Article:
1. Glomerular filtration rate is the amount of glomerular filtrate formed in all the nephrons of both the kidneys per minute. In a healthy individual, it is about 125 mL/minute. Glomerular filtrate contains glucose, amino acids, sodium, potassium, urea, uric acid, ketone bodies, and large amounts of water.
2. The mechanism by which the kidney regulates the glomerular filtration rate is autoregulative. It is carried out by the juxtaglomerular apparatus. Juxtaglomerular apparatus is a microscopic structure located between the vascular pole of the renal corpuscle and the returning distal convoluted tubule of the same nephron. It plays a role in regulating the renal blood flow and glomerular filtration rate. When there is a fall in the glomerular filtration rate, it activates the juxtaglomerular cells to release renin. This stimulates the glomerular blood flow, thereby bringing the GFR back to normal. Renin brings the GFR back to normal by the activation of the renin-angiotensin mechanism.
3. (a) True
4. The counter current mechanism operating inside the kidney is the main adaptation for the conservation of water. There are two counter current mechanisms inside the kidneys. They are Henle’s loop and vasa rectae.
Henle’s loop is a U-shaped part of the nephron. Blood flows in the two limbs of the tube in opposite directions and this gives rise to counter currents. The Vasa recta is an efferent arteriole, which forms a capillary network around the tubules inside the renal medulla. It runs parallel to Henley’s loop and is U-shaped. Blood flows in opposite directions in the two limbs of vasa recta. As a result, blood entering the renal medulla in the descending limb comes in close contact with the outgoing blood in the ascending limb.
The osmolarity increases from 300 mOsmolL-1in the cortex to 1200 mOsmolL-1in the inner medulla by counter current mechanism. It helps in maintaining the concentration gradient, which in turn helps in easy movement of water from collecting tubules. The gradient is a result of the movement of NaCl and urea.
5. Liver is the largest gland in vertebrates. It helps in the excretion of cholesterol, steroid hormones, vitamins, drugs, and other waste materials through bile. Urea is formed in the liver by the ornithine cycle. Ammonia – a toxic substance – is quickly changed into urea in the liver and thence eliminated from the body. Liver also changes the decomposed haemoglobin pigment into bile pigments called bilirubin and biliverdin.
Lungs help in the removing waste materials such as carbon dioxide from the body.
Skin has many glands which help in excreting waste products through pores. It has two types of glands – sweat and sebaceous glands.
Sweat glands are highly vascular and tubular glands that separate the waste products from the blood and excrete them in the form of sweat. Sweat excretes excess salt and water from the body.
Sebaceous glands are branched glands that secrete an oily secretion called sebum.
6. Micturition is the process by which the urine from the urinary bladder is excreted. As the urine accumulates, the muscular walls of the bladder expand. The walls stimulate the sensory nerves in the bladder, setting up a reflex action. This reflex stimulates the urge to pass out urine. To discharge urine, the urethral sphincter relaxes and the smooth muscles of the bladder contract. This forces the urine out from the bladder.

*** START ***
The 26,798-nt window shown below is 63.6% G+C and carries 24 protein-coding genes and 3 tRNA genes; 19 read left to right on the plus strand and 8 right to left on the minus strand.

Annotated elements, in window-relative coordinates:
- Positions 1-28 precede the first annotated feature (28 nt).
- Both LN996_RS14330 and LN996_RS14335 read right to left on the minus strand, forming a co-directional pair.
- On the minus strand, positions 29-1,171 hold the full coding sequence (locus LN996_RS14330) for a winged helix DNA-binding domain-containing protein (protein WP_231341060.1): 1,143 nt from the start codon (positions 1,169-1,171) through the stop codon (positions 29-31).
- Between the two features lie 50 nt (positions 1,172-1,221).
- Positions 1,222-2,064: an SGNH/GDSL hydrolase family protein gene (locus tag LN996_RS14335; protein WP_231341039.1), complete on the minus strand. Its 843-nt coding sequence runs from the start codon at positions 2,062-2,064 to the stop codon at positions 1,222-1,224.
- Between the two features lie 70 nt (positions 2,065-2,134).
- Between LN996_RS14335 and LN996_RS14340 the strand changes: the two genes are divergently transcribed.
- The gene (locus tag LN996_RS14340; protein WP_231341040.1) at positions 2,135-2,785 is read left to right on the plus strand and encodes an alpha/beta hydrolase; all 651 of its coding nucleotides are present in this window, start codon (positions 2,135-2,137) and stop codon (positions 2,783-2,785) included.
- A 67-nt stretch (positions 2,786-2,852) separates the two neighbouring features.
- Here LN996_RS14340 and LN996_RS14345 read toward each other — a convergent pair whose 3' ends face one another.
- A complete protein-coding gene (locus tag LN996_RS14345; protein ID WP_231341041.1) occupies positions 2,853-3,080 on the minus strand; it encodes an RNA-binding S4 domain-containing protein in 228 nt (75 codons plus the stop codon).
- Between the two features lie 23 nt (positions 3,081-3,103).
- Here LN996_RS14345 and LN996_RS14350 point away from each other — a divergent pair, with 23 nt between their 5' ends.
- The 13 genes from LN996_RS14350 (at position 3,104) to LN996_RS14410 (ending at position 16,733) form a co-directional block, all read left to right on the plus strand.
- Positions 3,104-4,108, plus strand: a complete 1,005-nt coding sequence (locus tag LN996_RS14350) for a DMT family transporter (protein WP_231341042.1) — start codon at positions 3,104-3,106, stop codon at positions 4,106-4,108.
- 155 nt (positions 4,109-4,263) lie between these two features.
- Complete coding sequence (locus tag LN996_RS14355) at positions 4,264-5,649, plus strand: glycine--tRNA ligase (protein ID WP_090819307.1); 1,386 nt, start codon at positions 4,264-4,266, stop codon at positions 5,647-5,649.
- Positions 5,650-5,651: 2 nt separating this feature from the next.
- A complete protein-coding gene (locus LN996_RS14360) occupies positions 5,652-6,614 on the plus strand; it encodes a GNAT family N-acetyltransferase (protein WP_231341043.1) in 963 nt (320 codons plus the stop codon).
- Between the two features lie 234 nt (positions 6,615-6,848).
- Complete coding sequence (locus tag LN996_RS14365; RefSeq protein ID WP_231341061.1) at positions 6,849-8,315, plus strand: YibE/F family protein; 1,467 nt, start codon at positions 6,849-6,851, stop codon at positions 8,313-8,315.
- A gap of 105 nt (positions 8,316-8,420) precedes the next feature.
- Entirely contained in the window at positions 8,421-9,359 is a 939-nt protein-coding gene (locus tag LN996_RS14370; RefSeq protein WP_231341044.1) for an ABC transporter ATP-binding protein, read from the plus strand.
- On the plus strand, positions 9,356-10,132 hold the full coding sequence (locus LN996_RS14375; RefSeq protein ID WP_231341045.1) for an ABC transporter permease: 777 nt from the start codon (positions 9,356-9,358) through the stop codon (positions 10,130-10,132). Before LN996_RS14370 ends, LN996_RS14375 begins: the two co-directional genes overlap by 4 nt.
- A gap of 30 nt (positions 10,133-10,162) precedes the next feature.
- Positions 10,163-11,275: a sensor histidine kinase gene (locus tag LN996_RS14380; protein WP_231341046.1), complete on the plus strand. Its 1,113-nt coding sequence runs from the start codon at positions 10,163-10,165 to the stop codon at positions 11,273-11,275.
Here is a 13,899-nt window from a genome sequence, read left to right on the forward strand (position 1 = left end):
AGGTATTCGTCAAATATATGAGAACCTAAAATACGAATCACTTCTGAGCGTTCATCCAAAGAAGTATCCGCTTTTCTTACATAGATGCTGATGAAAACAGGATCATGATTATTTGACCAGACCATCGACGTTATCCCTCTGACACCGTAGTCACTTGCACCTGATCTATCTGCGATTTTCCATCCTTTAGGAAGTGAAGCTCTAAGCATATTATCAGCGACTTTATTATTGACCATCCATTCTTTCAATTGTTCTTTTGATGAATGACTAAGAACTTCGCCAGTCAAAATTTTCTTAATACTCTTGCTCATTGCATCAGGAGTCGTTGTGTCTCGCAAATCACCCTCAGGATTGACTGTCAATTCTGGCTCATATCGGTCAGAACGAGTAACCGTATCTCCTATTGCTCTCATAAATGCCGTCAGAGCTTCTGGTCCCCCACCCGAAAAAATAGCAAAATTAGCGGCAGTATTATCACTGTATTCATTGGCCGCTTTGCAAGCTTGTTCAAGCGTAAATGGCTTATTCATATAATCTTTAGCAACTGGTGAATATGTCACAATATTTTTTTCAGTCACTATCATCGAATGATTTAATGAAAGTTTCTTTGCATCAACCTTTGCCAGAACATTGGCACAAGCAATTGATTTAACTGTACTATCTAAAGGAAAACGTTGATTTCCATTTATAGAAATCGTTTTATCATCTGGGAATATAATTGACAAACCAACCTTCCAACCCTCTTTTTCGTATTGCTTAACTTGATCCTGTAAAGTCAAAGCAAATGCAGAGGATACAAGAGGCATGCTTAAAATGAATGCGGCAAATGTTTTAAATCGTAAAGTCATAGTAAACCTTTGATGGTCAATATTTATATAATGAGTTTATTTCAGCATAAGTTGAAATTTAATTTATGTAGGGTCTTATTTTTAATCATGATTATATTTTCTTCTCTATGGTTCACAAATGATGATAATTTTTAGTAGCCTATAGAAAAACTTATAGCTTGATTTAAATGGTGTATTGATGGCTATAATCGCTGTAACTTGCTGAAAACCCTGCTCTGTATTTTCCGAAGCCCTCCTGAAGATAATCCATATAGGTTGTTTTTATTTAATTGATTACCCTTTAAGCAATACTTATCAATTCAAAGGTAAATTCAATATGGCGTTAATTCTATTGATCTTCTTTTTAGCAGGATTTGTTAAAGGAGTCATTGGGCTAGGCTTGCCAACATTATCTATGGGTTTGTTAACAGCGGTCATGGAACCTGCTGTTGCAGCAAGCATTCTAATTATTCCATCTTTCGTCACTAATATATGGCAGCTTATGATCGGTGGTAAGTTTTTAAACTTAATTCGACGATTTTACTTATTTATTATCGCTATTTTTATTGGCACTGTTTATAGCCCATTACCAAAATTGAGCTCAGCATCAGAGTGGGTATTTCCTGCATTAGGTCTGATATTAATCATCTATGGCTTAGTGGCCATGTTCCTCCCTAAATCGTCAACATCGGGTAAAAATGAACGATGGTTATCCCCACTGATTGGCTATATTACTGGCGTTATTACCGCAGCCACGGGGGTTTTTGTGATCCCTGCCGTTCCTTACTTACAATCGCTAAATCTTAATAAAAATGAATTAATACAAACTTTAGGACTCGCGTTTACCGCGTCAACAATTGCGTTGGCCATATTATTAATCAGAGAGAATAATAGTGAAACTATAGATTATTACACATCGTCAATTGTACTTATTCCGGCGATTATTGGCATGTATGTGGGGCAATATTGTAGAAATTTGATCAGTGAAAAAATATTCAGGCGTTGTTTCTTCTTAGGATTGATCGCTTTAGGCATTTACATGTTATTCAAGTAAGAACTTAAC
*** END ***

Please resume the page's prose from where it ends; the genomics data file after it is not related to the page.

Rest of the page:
7. Column I Column II
(a) Ammonotelism (iii) Bony fish
(b) Bowman’s capsule (v) Renal tubule
(c) Micturition (iv) Urinary bladder
(d) Uricotelism (i) Birds
(e) ADH (ii) Water reabsorption
8. Osmoregulation is a homeostatic mechanism that regulates the optimum temperature of water and salts in the tissues and body fluids. It maintains the internal environment of the body by water and ionic concentration.
9. Terrestrial animals are either ureotelic or uricotelic, and not ammonotelic. This is because of the following two main reasons:
(a) Ammonia is highly toxic in nature. Therefore, it needs to be converted into a less toxic form such as urea or uric acid.
(b) Terrestrial animals need to conserve water. Since ammonia is soluble in water, it cannot be eliminated continuously. Hence, it is converted into urea or uric acid. These forms are less toxic and also insoluble in water. This helps terrestrial animals conserve water.
10. The juxtaglomerular apparatus contains specialised cells of the afferent arteriole known as juxtaglomerular cells. These cells contain the enzyme renin that can sense blood pressure. When glomerular blood flow (or glomerular blood pressure or glomerular filtration rate) decreases, it activates juxtaglomerular cells to release renin.
Renin converts the angiotensinogen in blood into angiotensin I and further into angiotensin II. Angiotensin II is a powerful vasoconstrictor that increases the glomerular blood pressure and filtration rate. Angiotensin II also stimulates the adrenal cortex of the adrenal gland to produce aldosterone. Aldosterone increases the rate of absorption of sodium ions and water from the distal convoluted tubule and the collecting duct. This also leads to an increase in blood pressure and glomerular filtration rate. This mechanism, known as renin-angiotensin mechanism, ultimately leads to an increased blood pressure.
11. (a) Amphioxus
(b) Columns of Bertini.
(c) Vasa rectae.
12. (a) Ascending limb of Henle’s loop is impermeable to water, whereas the descending limb is permeable to it.
(b) Reabsorption of water from distal parts of the tubules is facilitated by the hormone vasopressin.
(c) Dialysis fluid contains all the constituents as in plasma, except the nitrogenous wastes.
(d) A healthy adult human excretes (on an average) 25-30 gm of urea/day.